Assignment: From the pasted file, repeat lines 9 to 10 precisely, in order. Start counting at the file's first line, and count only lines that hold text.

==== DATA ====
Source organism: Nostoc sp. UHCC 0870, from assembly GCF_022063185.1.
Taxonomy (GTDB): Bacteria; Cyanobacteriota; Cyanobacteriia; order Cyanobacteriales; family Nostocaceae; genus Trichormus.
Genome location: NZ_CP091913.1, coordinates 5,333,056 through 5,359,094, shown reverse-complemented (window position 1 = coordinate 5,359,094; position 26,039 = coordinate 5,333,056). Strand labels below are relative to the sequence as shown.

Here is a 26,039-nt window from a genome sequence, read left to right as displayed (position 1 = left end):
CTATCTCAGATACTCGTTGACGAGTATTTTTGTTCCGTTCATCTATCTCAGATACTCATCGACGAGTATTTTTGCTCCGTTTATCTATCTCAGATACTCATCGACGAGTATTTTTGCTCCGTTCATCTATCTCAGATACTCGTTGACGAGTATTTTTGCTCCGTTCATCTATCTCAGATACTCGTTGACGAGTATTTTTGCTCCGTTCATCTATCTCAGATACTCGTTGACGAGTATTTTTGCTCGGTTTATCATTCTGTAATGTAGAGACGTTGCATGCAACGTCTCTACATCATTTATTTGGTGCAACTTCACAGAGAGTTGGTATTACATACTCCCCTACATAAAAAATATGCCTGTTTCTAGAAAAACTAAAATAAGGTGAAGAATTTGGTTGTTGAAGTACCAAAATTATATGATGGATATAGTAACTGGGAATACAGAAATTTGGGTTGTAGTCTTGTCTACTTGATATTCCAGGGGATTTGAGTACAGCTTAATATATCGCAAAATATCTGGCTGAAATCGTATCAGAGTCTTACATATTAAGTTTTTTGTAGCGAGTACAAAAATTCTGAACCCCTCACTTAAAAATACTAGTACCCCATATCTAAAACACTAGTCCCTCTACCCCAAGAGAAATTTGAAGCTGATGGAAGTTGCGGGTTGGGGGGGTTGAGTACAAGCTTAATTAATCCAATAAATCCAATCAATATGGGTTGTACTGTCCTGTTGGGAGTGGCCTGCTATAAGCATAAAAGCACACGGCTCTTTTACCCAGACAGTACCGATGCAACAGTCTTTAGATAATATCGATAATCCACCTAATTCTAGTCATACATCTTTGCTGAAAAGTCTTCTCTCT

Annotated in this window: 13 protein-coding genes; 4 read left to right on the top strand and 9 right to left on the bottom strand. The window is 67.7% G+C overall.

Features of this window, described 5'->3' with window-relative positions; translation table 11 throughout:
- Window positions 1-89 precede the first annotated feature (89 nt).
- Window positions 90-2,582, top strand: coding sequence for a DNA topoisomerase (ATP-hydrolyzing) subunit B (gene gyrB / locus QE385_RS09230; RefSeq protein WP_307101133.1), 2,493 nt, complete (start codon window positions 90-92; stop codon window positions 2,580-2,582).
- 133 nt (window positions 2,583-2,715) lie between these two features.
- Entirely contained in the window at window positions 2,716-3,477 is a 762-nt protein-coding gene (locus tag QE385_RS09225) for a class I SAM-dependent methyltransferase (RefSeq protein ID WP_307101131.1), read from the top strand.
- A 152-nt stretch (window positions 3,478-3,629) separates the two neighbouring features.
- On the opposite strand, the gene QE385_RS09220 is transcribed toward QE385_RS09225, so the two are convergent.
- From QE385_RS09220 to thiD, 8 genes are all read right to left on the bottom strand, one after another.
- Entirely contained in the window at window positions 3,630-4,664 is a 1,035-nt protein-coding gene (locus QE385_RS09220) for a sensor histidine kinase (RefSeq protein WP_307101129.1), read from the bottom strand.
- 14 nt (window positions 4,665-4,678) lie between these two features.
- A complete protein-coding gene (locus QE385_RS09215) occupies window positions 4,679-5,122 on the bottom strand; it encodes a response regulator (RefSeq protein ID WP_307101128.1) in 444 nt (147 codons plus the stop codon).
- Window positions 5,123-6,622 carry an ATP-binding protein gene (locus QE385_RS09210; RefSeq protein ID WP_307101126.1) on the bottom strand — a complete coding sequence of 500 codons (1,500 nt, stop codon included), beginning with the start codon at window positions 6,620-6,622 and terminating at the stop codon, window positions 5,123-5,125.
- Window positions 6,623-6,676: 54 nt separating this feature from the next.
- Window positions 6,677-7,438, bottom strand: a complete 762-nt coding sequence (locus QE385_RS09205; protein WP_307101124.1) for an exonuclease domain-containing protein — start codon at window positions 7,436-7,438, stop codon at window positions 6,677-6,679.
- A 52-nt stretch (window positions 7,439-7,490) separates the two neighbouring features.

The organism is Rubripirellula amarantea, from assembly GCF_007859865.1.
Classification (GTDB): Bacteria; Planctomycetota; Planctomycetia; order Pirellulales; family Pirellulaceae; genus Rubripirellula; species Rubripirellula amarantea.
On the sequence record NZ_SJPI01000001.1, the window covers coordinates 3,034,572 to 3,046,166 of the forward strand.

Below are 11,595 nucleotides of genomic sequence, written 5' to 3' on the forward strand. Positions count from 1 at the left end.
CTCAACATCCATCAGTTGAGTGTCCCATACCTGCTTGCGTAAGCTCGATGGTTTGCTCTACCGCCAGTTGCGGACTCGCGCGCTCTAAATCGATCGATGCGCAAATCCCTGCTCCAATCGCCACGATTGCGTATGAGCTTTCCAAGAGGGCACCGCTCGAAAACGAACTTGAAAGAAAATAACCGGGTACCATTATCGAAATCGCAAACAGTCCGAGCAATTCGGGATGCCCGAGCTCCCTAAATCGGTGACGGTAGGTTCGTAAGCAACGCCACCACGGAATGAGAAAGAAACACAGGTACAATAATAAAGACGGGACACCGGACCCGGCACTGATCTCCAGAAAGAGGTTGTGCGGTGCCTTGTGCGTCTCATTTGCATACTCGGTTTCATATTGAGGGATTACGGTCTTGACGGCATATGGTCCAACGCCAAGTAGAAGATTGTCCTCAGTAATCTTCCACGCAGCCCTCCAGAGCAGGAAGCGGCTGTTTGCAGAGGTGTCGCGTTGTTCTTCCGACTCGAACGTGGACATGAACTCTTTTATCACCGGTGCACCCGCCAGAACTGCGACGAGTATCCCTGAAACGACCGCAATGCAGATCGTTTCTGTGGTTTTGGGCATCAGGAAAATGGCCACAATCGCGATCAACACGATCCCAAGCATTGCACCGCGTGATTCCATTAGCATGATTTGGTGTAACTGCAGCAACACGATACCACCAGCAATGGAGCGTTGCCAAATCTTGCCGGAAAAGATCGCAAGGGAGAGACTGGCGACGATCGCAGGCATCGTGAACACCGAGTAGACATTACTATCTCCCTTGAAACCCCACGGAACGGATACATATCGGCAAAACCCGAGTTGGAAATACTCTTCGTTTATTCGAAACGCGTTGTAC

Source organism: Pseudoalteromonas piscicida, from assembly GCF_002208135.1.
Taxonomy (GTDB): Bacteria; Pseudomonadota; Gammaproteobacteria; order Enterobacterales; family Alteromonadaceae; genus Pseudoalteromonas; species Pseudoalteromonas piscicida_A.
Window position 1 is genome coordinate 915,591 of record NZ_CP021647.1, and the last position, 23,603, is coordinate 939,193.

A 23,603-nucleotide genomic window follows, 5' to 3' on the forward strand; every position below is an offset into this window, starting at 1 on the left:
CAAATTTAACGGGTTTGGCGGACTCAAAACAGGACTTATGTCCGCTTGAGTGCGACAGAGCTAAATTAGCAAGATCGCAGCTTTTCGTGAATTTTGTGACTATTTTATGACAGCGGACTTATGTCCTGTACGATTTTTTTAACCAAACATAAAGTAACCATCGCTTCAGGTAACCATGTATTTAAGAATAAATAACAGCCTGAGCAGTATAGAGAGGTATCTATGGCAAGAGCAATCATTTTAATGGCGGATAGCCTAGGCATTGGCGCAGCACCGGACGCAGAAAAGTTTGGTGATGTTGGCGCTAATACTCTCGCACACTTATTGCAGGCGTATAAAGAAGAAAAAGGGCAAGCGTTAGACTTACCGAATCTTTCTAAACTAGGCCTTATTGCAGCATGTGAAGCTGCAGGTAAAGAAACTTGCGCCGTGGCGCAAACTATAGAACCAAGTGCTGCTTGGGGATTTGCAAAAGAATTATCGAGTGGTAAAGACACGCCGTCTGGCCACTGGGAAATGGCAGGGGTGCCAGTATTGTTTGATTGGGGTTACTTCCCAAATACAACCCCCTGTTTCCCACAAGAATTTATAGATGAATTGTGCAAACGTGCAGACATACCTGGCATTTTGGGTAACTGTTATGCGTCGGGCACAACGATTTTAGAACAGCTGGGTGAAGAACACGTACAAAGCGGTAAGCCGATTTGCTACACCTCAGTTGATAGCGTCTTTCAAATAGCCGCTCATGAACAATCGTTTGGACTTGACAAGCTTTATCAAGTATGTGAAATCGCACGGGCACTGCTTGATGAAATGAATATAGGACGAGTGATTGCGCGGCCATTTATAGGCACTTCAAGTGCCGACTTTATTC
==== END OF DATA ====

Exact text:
- Window positions 90-2,582, top strand: coding sequence for a DNA topoisomerase (ATP-hydrolyzing) subunit B (gene gyrB / locus QE385_RS09230; RefSeq protein WP_307101133.1), 2,493 nt, complete (start codon window positions 90-92; stop codon window positions 2,580-2,582).
- 133 nt (window positions 2,583-2,715) lie between these two features.